Well, so I'm actually going to be keeping an eye on Sony. And the ticker on this market here SNE. And Sony is a little bit of a financial company, believe it or not. That's not why I'm watching it, but really, I mean, they are making all sorts of investments in immersive technology from AR visors to VR gaming experiences with the PlayStation. And they're helping customers build out solutions for industrial AR uses today.
So, I'm very fascinated by the immersive technology angle. But it's also a very well-diversified business. Around 35% of their operating profit comes from gaming with the PlayStation platform. But as I mentioned, there is a financial dynamic to this business.
Now, it's mostly insurance, I think, most, if not all of that takes place in its home market of Japan, but that's around 14% of revenue interestingly enough, so just kind of interesting to think of Sony as a financial company in some capacity.
But the stock, it's not one that's on our radar very often, I think, in our Foolish universe for whatever reason, but it's one that's been on my radar for a while now. And if you look back over time, it's actually performed quite well, and I think there are a lot of reasons for that. It's just a very well-diversified company that does a lot of different things. And as technology continues to evolve, it seems like Sony is playing a big role in that. So, earnings are out on Wednesday, I'm going to be digging into that to see what the rest of the year looks like for them.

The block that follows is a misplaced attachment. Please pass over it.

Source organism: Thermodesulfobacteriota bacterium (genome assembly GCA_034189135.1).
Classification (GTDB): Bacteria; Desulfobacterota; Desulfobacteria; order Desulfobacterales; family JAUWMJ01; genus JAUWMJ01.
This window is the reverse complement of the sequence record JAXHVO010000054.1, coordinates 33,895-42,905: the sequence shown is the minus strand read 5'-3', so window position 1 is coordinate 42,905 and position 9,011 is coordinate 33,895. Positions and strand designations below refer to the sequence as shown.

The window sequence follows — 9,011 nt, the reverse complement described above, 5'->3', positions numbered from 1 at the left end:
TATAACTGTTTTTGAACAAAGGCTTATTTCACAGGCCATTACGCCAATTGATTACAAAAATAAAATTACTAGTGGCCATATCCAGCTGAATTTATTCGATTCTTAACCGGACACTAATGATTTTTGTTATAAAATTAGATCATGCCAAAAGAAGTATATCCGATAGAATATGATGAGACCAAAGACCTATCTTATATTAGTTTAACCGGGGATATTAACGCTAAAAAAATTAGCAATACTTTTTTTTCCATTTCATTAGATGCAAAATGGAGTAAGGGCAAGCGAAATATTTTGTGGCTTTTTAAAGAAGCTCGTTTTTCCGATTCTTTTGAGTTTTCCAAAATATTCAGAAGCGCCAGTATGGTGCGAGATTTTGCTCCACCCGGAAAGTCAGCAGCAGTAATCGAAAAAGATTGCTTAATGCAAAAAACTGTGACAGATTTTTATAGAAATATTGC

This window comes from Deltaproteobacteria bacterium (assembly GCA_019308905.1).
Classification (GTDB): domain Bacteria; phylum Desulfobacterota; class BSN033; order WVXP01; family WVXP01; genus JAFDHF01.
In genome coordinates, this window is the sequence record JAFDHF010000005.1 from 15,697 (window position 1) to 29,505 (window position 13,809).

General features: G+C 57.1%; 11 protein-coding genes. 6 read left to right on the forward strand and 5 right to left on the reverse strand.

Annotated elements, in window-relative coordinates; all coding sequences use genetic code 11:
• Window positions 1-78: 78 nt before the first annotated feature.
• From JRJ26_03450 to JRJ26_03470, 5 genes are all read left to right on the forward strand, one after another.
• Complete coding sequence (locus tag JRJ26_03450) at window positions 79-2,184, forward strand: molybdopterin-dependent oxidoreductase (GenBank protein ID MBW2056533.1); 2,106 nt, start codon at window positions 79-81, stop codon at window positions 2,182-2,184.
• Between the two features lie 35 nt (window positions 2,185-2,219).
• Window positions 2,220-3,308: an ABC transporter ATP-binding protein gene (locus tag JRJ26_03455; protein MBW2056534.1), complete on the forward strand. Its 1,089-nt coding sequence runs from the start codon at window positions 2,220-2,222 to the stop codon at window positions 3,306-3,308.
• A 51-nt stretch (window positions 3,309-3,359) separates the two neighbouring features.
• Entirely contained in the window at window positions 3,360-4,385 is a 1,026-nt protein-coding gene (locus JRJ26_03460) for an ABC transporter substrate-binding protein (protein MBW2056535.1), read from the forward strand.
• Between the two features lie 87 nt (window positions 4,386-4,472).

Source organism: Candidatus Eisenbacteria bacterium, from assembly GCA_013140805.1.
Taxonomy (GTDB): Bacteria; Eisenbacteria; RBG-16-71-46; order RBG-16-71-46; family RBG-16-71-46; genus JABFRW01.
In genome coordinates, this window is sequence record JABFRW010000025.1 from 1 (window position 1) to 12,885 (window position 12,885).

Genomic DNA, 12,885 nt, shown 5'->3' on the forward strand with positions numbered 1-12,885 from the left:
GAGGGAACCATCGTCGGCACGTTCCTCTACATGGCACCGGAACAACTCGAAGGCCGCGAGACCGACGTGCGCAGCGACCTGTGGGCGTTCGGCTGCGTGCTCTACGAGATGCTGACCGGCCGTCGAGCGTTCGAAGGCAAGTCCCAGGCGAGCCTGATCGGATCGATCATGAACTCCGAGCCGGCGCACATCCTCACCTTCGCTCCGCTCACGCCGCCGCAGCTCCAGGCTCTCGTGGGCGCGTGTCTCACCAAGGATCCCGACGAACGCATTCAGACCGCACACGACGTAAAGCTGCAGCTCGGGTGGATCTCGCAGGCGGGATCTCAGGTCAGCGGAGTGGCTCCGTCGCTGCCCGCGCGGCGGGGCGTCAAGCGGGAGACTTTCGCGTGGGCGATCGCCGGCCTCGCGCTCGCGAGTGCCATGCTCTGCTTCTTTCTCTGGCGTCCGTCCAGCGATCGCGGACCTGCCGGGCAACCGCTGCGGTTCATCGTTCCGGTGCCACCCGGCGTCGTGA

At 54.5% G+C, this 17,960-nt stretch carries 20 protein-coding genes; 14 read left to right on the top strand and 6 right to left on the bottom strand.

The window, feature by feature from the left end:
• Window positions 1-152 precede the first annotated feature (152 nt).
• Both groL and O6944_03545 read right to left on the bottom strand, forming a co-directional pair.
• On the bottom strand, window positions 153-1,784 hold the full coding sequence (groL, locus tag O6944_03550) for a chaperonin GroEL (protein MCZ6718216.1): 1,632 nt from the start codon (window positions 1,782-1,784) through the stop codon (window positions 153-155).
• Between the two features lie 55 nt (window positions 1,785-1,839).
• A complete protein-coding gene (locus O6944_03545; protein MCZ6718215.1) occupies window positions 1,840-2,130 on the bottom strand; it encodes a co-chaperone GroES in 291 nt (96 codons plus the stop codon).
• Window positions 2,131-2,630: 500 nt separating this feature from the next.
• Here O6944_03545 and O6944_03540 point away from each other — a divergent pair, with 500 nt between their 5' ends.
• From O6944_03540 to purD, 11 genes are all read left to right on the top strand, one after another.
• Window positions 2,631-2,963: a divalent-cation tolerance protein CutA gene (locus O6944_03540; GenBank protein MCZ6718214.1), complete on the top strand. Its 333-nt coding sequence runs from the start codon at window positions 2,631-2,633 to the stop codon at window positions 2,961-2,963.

But, Matt, I think that's going to do it for us this week, I appreciate you taking the time.
Frankel: Of course. Hopefully, things will start to get back to normal gradually as we go over the next few months, I'm kind of curious to see how this plays out.
Moser: Fingers crossed. And remember, everybody, you can always reach out to us on Twitter @MFIndustryFocus or you can drop us an email at IndustryFocus@Fool.com. Let us know how things are going, ask us questions, tell us about stocks that you're buying, we're always interested to hear.
As always, people on the program may have interests in the stocks they talk about, and The Motley Fool may have formal recommendations for or against, so don't buy or sell stocks based solely on what you hear.
Thanks, as always, to our man Austin Morgan for making the magic happen. For Matt Frankel, I'm Jason Moser, thanks for listening and we'll see you next week.